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US election: How the winner will be decided


Each state is granted one presidential elector for every member of congress: one for each member of the House of Representatives, where seats are allocated according to population, and two more because each state, regardless of population, has two senators.


That guarantees that each state will have at least three electoral votes. The District of Columbia, home to capital city Washington, gets three electors even though it doesn’t have full congressional representation.

In most states, the popular vote winner captures all of that state’s electors. The only exceptions are Nebraska and Maine, which award electors proportionally.

The system was written into the US constitution to overcome concerns by small states that they would be left voiceless among their larger-population brethren.

The solution was a middle ground between those who wanted the president to be chosen by congress and others who pushed for a nationwide popular vote.

In what is largely a formality long after the winner has been determined, each state’s electors will meet on December 17 in their home states and cast their votes for president and vice president.

Congress will meet on January 6 to conduct an official tally.

The Electoral College system can produce two anomalies. As happened to then-Vice President Al Gore, who lost to George W Bush in 2000, a candidate can win the most popular votes but lose the presidency.

Or candidates can be tied for electoral votes, 269 each, which throws the tie-breaking decision into the House of Representatives.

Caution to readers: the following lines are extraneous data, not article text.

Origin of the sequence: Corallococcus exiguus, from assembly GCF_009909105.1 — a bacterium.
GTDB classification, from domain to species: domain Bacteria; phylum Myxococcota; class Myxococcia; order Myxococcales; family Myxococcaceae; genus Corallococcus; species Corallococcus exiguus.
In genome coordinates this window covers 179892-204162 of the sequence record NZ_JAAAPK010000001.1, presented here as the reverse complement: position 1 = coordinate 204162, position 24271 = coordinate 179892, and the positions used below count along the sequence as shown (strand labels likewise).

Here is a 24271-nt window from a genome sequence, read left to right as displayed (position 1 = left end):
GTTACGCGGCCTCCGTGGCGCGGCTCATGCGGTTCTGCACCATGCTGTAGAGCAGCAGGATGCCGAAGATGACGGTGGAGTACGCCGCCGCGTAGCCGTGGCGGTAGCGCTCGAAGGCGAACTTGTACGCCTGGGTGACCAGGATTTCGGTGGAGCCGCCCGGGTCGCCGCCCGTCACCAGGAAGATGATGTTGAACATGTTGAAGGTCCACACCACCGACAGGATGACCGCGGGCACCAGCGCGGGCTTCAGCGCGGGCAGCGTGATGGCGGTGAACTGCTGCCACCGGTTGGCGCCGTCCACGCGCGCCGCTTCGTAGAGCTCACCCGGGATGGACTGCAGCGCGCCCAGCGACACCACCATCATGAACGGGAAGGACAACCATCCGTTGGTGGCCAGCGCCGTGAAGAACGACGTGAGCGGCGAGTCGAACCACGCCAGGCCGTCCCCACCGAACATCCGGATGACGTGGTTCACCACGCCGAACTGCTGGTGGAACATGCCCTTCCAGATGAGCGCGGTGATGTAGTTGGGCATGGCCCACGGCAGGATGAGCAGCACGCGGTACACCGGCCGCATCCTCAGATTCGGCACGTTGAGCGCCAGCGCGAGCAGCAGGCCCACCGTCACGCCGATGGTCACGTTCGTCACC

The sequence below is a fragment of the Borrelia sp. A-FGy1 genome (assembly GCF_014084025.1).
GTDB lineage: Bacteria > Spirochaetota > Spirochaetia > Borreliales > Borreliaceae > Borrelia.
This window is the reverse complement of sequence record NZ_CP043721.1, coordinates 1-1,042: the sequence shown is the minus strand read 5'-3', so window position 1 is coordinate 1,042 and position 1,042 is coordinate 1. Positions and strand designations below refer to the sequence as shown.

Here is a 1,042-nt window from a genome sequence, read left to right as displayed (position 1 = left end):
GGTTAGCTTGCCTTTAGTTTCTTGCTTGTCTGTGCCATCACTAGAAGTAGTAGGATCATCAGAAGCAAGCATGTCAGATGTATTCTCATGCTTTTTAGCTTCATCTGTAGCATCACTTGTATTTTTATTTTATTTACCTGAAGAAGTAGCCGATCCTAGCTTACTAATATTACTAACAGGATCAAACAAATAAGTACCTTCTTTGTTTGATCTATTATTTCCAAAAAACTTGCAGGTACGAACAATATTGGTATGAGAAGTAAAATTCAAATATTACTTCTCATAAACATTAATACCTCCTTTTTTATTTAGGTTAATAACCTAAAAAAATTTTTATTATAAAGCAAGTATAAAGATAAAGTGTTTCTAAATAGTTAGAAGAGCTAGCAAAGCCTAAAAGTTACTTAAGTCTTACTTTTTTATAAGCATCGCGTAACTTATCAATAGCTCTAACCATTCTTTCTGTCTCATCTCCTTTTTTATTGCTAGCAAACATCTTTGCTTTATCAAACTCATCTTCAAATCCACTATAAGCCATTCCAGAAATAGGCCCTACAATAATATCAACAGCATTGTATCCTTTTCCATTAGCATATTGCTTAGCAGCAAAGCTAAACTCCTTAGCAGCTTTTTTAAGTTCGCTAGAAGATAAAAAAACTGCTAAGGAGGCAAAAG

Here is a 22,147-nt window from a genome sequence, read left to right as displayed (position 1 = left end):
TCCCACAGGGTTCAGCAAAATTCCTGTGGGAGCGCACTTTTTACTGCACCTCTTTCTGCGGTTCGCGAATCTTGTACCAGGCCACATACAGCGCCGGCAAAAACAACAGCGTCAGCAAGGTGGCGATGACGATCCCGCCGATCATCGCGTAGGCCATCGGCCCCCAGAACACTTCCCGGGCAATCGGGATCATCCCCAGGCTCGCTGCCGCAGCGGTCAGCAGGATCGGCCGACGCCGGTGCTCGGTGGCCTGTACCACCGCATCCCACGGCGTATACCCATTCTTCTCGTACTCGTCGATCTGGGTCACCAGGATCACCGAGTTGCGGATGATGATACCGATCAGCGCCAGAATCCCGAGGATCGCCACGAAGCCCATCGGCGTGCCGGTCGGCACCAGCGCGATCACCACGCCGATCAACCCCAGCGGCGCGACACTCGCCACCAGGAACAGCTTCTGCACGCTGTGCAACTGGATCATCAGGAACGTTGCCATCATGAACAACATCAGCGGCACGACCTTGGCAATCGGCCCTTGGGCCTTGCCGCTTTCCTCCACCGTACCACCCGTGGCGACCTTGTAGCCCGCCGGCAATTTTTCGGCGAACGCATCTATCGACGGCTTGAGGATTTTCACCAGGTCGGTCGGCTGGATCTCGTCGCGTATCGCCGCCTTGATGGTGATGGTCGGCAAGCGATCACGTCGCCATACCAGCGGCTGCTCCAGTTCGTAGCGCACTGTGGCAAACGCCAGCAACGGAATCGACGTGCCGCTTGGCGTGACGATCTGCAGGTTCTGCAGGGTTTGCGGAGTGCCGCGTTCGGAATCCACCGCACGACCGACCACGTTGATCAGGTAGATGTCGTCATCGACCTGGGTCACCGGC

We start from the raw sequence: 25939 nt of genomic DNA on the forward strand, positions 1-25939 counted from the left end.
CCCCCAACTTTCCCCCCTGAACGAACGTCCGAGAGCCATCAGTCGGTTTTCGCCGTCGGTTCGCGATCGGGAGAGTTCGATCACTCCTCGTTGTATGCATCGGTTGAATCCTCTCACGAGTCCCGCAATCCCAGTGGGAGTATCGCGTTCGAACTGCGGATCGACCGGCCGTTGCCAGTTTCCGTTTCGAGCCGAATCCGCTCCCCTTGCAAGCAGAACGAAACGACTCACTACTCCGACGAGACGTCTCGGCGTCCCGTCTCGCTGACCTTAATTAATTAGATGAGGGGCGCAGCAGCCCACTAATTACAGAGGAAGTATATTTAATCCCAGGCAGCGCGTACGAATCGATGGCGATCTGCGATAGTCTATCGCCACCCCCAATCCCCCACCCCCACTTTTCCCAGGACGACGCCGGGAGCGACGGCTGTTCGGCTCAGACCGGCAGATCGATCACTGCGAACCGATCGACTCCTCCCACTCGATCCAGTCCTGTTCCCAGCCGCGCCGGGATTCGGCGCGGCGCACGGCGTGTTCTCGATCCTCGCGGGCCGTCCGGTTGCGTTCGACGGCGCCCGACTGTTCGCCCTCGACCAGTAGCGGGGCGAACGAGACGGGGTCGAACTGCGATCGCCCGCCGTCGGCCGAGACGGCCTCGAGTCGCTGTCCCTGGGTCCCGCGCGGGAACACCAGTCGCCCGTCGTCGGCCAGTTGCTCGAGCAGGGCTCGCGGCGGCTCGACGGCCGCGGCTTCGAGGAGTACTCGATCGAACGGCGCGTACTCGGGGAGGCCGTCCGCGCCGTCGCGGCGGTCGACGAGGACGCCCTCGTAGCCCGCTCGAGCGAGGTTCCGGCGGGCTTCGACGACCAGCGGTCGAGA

The choice of vice president falls to the Senate.

With the House expected to remain in Republican hands, a tie would mean a Romney presidency.

Democrats are likely to retain control of the Senate, meaning Vice President Joe Biden would have a second term.


In 41 states plus the District of Columbia, the results are fairly predictable. States like Texas and Alabama are almost certain to support Romney; California and New York are among those favouring Obama.

An Associated Press tally shows Obama ahead in states with 237 electoral votes; Romney leads in states with 191.

If that holds, Obama must win in enough swing states to accumulate 33 more electoral votes. Romney needs 79 more.

The two biggest swing-state prizes are Ohio, with 18 electoral votes, and Florida, with 29.

Polls show the candidates running even in Florida, but Obama has a slight lead in Ohio. Both states are crucial for Romney.

If Obama wins in Florida, Romney would need to sweep all the other swing states, including Ohio.

If Romney wins in Florida, but loses Ohio, Obama would still be just 15 electoral votes shy of victory. That would leave him with several paths to victory.

For example, he could win by taking Nevada (six electors) and Wisconsin (10), two states where polls show him leading. Because of those stakes, many analysts see Ohio as the pivotal state on election night.

No Republican presidential candidate has ever won the White House without also carrying the Midwestern state.

The other six swing states are Pennsylvania (20), North Carolina (15), Virginia (13), Iowa (6), Colorado (9), Michigan (16) and New Hampshire (4).


The economy is by far the biggest issue in the race.

The United States has struggled to return to full strength after the late 2008 financial meltdown and the Great Recession, which began during Bush’s presidency.

Obama takes credit for preventing deeper problems and says the economy, while not ideal, is on the road to recovery and that Romney would reinstate the policies that led to the collapse.